Colorectal cancer is the third most common cancer in the United States for both men and women14. Most colorectal cancers are believed to have originated from a pre-existing colorectal adenoma. Elevated serum IGF1 levels have been consistently associated with moderately increased risk of colorectal cancer as reviewed by Rinaldi and colleagues12. Emerging evidence suggests that IGF1 levels might also be associated with colorectal adenoma risk. However, to date, most studies on colorectal adenoma have been small15–21 and statistically underpowered, resulting in uncertainty regarding the role of IGF1 levels in adenoma pathogenesis and, if the association is real, whether IGF1 is primarily involved in tumor initiation or progression. Limited results on the relationship between serum IGF216, 19 and insulin-like growth factor binding protein 3 (IGFBP3)15, 18, 20, 21 and colorectal adenoma are inconclusive. Furthermore, whether the effects of IGF1 on colorectal adenoma differ by important clinical characteristics and whether its effects can be modified are largely unknown.
To explore the role of IGF signaling in colorectal carcinogenesis, we conducted a large case-control study in the Prostate, Lung, Colorectal, & Ovarian Cancer Screening (PLCO) Trial testing whether circulating levels of IGF1, IGF2, and IGFBP3 were associated with risk of prevalent advanced colorectal adenoma.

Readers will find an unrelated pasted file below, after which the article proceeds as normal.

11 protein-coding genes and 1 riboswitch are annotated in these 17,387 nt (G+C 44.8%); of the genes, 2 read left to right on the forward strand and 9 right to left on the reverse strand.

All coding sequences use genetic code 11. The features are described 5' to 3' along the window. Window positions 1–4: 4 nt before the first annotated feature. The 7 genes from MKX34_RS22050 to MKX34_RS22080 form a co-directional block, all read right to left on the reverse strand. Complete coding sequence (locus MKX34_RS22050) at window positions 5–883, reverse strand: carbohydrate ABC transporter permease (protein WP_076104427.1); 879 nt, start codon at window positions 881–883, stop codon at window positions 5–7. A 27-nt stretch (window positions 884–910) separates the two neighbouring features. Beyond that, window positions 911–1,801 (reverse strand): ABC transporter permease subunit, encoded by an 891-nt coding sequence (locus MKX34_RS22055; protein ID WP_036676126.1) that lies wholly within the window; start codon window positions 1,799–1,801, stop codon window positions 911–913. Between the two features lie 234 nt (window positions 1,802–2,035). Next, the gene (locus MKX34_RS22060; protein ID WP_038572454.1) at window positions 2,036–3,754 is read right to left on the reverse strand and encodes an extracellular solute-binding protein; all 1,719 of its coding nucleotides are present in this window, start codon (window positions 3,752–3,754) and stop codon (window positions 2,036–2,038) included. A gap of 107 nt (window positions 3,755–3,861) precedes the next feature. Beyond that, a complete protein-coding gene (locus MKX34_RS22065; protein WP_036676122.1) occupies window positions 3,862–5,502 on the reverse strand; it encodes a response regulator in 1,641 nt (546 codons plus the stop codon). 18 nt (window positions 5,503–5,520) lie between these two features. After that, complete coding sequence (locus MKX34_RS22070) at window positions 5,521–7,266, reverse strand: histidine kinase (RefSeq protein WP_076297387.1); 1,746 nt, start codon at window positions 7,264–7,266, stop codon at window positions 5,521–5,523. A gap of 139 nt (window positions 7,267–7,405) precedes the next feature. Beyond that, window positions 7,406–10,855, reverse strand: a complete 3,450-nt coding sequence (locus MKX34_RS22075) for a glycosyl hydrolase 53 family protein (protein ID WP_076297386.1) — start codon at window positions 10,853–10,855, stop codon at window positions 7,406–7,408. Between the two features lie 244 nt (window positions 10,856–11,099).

The PLCO study is a randomized clinical trial, designed to assess the efficacy of screening tests to reduce death from cancers of the prostate, lung, colon and rectum, and ovary. As described previously22, 23, 154,938 cancer-free men and women aged 55–74 were recruited from 10 sites in the USA between 1993 and 2001. Participants were randomly assigned to the control group or the colorectal cancer screening group, where they underwent a 60cm flexible sigmoidoscopy examination at study entry. Those found to have a suspicious lesion were referred to their personal physician for subsequent diagnostic follow-up. Cases of colorectal adenoma were pathologically verified with medical records. Information on demographics, personal and family medical history, and lifestyle factors (e.g., smoking and dietary intake) were collected by standard questionnaire at baseline. This trial was approved by the institutional review boards of the 10 screening centers and the National Cancer Institute in Bethesda, Maryland, USA, and all participants provided written informed consent.
A case-control study was conducted among the PLCO participants in screening group, who had consented to participate in etiologic studies of cancer and related diseases, completed a risk factor questionnaire, provided blood samples, and had no previous history of inflammatory bowel disease, colorectal polyps, Gardner's syndrome, familial polyposis, or cancer other than basal or squamous cell skin cancer. Cases included 772 subjects found to have prevalent “advanced” colorectal adenoma (≥ 1cm in size, containing villous/tubulovillous characteristics, high-grade dysplasia or carcinoma in situ) of the distal colon or rectum at study entry (i.e., at the time of the initial screening examination). Controls (n=777) were participants who had successful sigmoidoscopy at baseline, were negative for polyps in the distal colon and rectum, and were frequency-matched to cases on ethnicity and gender. Among the selected subjects, 764 cases and 775 controls had sufficient serum for IGF1, IGF2, and IGFBP3 measurements.